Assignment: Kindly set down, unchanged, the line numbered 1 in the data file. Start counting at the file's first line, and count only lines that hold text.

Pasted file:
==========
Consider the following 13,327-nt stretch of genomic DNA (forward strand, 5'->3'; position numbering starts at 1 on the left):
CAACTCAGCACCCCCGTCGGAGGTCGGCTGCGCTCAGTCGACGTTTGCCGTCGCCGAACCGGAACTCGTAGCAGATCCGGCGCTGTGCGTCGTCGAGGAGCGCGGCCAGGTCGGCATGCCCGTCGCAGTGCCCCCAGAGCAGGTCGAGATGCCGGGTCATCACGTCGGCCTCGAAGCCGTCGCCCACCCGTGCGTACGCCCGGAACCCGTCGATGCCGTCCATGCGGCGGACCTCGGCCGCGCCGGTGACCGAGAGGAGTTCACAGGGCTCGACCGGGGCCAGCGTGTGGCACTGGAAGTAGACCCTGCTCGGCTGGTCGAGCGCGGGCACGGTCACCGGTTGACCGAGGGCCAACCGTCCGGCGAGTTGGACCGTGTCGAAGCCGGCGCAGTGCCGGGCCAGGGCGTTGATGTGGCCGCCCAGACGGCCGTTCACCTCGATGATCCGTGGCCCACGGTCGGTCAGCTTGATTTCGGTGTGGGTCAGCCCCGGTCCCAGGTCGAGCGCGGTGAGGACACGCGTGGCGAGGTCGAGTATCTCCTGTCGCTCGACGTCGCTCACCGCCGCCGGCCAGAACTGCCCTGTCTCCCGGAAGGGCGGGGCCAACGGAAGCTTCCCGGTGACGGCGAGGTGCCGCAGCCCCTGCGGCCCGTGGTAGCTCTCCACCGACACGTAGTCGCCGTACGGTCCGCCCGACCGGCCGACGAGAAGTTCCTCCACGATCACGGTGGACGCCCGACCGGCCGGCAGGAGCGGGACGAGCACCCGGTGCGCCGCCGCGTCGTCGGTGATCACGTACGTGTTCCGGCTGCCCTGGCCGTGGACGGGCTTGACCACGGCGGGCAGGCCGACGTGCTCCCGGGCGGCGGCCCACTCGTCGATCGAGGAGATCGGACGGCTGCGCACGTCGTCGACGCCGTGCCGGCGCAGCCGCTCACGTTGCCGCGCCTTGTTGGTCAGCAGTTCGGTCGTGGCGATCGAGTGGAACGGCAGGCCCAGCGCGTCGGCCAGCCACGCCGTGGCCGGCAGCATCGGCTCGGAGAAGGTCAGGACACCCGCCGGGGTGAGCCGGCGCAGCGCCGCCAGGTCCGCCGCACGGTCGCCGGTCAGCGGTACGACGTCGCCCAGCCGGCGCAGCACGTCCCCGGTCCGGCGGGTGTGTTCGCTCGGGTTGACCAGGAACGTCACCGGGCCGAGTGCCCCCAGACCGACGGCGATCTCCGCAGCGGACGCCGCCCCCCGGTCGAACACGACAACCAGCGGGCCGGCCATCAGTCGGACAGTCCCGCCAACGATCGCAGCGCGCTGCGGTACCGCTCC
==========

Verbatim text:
Consider the following 13,327-nt stretch of genomic DNA (forward strand, 5'->3'; position numbering starts at 1 on the left):